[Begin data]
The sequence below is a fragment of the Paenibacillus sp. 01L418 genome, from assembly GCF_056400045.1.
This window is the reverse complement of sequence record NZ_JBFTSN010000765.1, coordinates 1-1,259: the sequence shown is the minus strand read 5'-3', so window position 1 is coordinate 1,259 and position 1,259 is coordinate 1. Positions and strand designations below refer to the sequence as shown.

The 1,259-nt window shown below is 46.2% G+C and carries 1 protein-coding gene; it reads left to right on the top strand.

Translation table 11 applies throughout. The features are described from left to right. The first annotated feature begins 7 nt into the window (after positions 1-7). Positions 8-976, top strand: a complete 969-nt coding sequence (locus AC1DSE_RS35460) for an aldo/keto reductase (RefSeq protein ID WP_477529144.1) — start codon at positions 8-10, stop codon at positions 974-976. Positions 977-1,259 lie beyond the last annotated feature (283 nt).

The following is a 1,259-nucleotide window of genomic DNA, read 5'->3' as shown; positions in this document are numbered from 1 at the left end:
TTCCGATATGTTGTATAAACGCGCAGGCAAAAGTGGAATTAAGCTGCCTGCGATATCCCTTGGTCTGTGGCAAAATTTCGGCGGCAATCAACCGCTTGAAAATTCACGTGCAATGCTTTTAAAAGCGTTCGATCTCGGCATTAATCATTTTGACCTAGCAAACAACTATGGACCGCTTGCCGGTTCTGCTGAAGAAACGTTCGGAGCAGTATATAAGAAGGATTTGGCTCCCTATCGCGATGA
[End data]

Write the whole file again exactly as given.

The sequence below is a fragment of the Paenibacillus sp. 01L418 genome, from assembly GCF_056400045.1.
This window is the reverse complement of sequence record NZ_JBFTSN010000765.1, coordinates 1-1,259: the sequence shown is the minus strand read 5'-3', so window position 1 is coordinate 1,259 and position 1,259 is coordinate 1. Positions and strand designations below refer to the sequence as shown.

The 1,259-nt window shown below is 46.2% G+C and carries 1 protein-coding gene; it reads left to right on the top strand.

Translation table 11 applies throughout. The features are described from left to right. The first annotated feature begins 7 nt into the window (after positions 1-7). Positions 8-976, top strand: a complete 969-nt coding sequence (locus AC1DSE_RS35460) for an aldo/keto reductase (RefSeq protein ID WP_477529144.1) — start codon at positions 8-10, stop codon at positions 974-976. Positions 977-1,259 lie beyond the last annotated feature (283 nt).

The following is a 1,259-nucleotide window of genomic DNA, read 5'->3' as shown; positions in this document are numbered from 1 at the left end:
TTCCGATATGTTGTATAAACGCGCAGGCAAAAGTGGAATTAAGCTGCCTGCGATATCCCTTGGTCTGTGGCAAAATTTCGGCGGCAATCAACCGCTTGAAAATTCACGTGCAATGCTTTTAAAAGCGTTCGATCTCGGCATTAATCATTTTGACCTAGCAAACAACTATGGACCGCTTGCCGGTTCTGCTGAAGAAACGTTCGGAGCAGTATATAAGAAGGATTTGGCTCCCTATCGCGATGA